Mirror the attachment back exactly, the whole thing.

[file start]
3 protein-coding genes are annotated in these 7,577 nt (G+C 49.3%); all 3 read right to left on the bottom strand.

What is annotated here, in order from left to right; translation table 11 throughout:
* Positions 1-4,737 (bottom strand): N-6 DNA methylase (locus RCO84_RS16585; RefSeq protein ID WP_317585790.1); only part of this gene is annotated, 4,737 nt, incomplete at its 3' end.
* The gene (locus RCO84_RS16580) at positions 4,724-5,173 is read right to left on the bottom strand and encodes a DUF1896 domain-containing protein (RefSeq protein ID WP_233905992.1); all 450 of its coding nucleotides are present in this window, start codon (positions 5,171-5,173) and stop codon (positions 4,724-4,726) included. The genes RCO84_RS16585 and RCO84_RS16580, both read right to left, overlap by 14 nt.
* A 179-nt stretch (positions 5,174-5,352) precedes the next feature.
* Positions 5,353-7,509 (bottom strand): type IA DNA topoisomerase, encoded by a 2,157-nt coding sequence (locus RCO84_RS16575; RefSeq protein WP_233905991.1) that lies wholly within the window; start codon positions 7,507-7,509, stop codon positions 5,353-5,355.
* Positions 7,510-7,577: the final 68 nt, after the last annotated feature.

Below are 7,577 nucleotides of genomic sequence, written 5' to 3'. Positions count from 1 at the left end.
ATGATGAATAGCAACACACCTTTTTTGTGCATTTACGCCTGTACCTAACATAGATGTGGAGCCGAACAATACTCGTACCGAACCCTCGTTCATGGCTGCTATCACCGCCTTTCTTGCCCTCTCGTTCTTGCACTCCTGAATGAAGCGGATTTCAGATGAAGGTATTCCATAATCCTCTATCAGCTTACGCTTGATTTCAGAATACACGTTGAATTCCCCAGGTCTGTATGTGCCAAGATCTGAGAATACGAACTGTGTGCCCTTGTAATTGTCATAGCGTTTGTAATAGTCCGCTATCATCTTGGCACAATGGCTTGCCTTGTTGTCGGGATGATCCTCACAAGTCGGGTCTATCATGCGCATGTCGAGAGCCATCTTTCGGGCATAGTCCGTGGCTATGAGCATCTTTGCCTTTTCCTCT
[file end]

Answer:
3 protein-coding genes are annotated in these 7,577 nt (G+C 49.3%); all 3 read right to left on the bottom strand.

What is annotated here, in order from left to right; translation table 11 throughout:
* Positions 1-4,737 (bottom strand): N-6 DNA methylase (locus RCO84_RS16585; RefSeq protein ID WP_317585790.1); only part of this gene is annotated, 4,737 nt, incomplete at its 3' end.
* The gene (locus RCO84_RS16580) at positions 4,724-5,173 is read right to left on the bottom strand and encodes a DUF1896 domain-containing protein (RefSeq protein ID WP_233905992.1); all 450 of its coding nucleotides are present in this window, start codon (positions 5,171-5,173) and stop codon (positions 4,724-4,726) included. The genes RCO84_RS16585 and RCO84_RS16580, both read right to left, overlap by 14 nt.
* A 179-nt stretch (positions 5,174-5,352) precedes the next feature.
* Positions 5,353-7,509 (bottom strand): type IA DNA topoisomerase, encoded by a 2,157-nt coding sequence (locus RCO84_RS16575; RefSeq protein WP_233905991.1) that lies wholly within the window; start codon positions 7,507-7,509, stop codon positions 5,353-5,355.
* Positions 7,510-7,577: the final 68 nt, after the last annotated feature.

Below are 7,577 nucleotides of genomic sequence, written 5' to 3'. Positions count from 1 at the left end.
ATGATGAATAGCAACACACCTTTTTTGTGCATTTACGCCTGTACCTAACATAGATGTGGAGCCGAACAATACTCGTACCGAACCCTCGTTCATGGCTGCTATCACCGCCTTTCTTGCCCTCTCGTTCTTGCACTCCTGAATGAAGCGGATTTCAGATGAAGGTATTCCATAATCCTCTATCAGCTTACGCTTGATTTCAGAATACACGTTGAATTCCCCAGGTCTGTATGTGCCAAGATCTGAGAATACGAACTGTGTGCCCTTGTAATTGTCATAGCGTTTGTAATAGTCCGCTATCATCTTGGCACAATGGCTTGCCTTGTTGTCGGGATGATCCTCACAAGTCGGGTCTATCATGCGCATGTCGAGAGCCATCTTTCGGGCATAGTCCGTGGCTATGAGCATCTTTGCCTTTTCCTCT